For his inaugural piece at the Huffington Post, Howard Fineman has written the kind of column that irritates me to no end, suggesting that Bill Clinton has some kind of special formula that allows him to connect with voters that Barack Obama can't reach.
Entitled "The Power of Clinton, the Invisibility of Obama," the piece tells the story of a rally for Jack Conway, the Democratic nominee for Senate in Kentucky, that Fineman attended today. Clinton was the featured speaker, and Fineman was awed by the former president's communication skills. He was "treated to respect bordering on awe" by the crowd, we're told, and is "beloved" in Kentucky, a state he won in both 1992 and 1996. And on the stump this fall, "Clinton is all too happy to show Obama how it's done. As a campaigner and as president, Clinton's gift was his ability to untangle the knots of even the most complex policy issue and explain it in plain language to people suspicious of the powerful -- but eager not to be screwed by them or to be seen as dupes."
Look, if Fineman wants to dissect and celebrate Clinton's speaking skills, that's fine. Clinton is clearly one of the most effective communicators in recent political memory. No argument there. But comparisons between Clinton in 2010 and Obama in 2010 are worthless. Clinton is a former president who left office popular; Obama is a sitting president presiding over a gruesome economy in a profoundly anti-Democratic political climate. It's easy for Clinton to "connect" now, and it's impossible for Obama to do so. There's just no point in comparing them, or in suggesting that Clinton can somehow "show Obama how it's done."
A much more valuable comparison, as I've written before, is between Obama today and Clinton in 1994. That was the last time before now that Democrats enjoyed control of the White House and both chambers of Congress and, like Obama, Clinton was facing a brutal political climate in a midterm election year. All of the communication skills that Clinton flashed today were on display then -- but they were absolutely worthless. The country was in revolt against Clinton and the Democrats, turned off by a series of presidential mishaps and failed legislative initiatives and convinced their taxes had been raised in 1993. He had carried Kentucky in 1992, but he was hardly "beloved" in the state in '94.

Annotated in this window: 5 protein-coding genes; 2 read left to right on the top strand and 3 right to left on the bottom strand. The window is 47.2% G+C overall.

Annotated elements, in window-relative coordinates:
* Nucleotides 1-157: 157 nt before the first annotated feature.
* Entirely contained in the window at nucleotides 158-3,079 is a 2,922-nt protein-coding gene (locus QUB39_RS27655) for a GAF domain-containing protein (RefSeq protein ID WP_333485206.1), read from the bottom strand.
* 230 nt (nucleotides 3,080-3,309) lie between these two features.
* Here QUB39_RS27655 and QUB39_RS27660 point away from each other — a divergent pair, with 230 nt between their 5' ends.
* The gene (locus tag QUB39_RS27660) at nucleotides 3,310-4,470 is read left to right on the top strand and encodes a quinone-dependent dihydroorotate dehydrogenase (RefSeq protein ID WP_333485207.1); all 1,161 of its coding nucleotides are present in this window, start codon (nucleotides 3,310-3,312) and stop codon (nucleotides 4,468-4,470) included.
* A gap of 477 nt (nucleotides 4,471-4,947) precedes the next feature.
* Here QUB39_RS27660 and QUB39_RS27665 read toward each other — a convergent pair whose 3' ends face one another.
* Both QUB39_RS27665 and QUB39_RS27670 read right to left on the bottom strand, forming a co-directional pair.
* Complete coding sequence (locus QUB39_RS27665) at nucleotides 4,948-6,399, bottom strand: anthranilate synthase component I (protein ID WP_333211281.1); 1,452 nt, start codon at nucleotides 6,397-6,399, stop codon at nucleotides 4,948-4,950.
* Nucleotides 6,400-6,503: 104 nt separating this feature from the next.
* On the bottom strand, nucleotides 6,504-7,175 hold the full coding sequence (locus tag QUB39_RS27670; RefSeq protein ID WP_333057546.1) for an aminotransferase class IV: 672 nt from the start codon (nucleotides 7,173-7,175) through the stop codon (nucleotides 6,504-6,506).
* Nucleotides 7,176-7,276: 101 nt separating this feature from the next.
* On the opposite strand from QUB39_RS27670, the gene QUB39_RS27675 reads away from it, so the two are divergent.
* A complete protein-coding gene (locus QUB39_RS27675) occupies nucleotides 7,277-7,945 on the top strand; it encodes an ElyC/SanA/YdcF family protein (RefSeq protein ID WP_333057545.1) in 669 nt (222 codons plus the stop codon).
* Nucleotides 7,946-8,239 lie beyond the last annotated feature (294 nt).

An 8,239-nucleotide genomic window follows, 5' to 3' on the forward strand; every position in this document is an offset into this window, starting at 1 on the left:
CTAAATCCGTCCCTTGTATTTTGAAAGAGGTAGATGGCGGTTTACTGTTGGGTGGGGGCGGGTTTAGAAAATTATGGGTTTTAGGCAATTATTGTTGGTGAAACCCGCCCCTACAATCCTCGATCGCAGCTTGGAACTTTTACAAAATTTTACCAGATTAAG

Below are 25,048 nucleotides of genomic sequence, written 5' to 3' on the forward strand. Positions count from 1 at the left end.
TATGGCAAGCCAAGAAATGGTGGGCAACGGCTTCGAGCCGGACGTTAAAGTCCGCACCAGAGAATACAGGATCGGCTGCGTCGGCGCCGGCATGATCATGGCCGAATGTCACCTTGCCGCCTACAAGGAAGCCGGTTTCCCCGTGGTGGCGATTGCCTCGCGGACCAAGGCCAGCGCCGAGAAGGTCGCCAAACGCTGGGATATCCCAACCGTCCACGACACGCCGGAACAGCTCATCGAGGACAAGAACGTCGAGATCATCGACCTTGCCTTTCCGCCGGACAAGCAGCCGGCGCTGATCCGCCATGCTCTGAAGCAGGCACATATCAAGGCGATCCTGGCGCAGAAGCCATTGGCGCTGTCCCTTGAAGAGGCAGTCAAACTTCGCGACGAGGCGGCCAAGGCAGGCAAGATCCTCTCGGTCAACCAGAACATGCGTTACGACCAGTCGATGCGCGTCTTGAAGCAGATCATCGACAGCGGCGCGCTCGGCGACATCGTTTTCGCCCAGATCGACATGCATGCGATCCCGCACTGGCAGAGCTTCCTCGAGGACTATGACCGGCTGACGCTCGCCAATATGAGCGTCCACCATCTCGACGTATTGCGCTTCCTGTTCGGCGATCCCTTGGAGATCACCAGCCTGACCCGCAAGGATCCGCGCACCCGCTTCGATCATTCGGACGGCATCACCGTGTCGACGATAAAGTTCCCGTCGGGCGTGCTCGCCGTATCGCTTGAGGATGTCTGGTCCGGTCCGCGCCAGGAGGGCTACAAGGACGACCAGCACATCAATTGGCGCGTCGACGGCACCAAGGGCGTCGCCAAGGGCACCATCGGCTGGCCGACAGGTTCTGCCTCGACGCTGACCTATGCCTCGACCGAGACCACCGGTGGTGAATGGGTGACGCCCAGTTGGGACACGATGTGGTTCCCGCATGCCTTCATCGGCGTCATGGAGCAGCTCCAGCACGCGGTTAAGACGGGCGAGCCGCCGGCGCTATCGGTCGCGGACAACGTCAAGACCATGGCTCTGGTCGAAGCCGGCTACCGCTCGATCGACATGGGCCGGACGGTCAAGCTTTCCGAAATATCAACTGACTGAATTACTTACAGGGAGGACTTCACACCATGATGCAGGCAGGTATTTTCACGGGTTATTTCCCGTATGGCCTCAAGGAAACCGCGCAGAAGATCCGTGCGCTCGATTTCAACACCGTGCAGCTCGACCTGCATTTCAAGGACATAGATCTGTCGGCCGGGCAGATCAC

How bad was it? In the spring of 1994, longtime Democratic Rep. William Natcher died, and in the special election to replace him, an unknown Republican named Ron Lewis claimed the seat in a seismic upset, the first time the GOP had won the seat in 129 years. It was a direct repudiation of Clinton by the very voters who, in Fineman's telling, can't resist him. "I think the biggest immediate factor right now is the hostility to President Clinton, which seems to me to be extraordinary," Merle Black, the Emory University political scientist, said at the time. "For whatever reason, a lot of moderate to conservative white voters in the South do not like the way Clinton has conducted his presidency." In the fall, Republicans took aim at then-Rep. Tom Barlow, a first-term Democrat from the state's First District. Here's a taste of how that race went:
Clinton, who won 48 percent of the vote in this district in 1992, has few defenders now. Even Barlow has been running away from the president in the final stretch of the campaign, airing a television ad that starts out: "Tom Barlow fights for Kentucky. He opposed Bill Clinton on 25 major issues like gun control, gays in the military and tobacco taxes."
Ed Whitfield, 51, the Republican challenger, mentions Clinton's name four times in one 30-second TV ad and campaigns on the slogan: "Ed Whitfield, for a New Congress."
Barlow, of course, went on to lose in November.
What Fineman should have written is something like this: Clinton is a masterful communicator, but when the tide had turned against his party, his skills were useless. Only when conditions improved did voters rediscover his charm -- and only when he was out of office did he attain "beloved" status. The same story may yet play out for Obama, who proved in 2008 that he's no slouch in the communication department, either. Obama's skills aren't doing much for him today, but if the unemployment rate drops, the magic will be back. And if he leaves office a popular president after two terms, he too will one day be described as a "beloved" former president.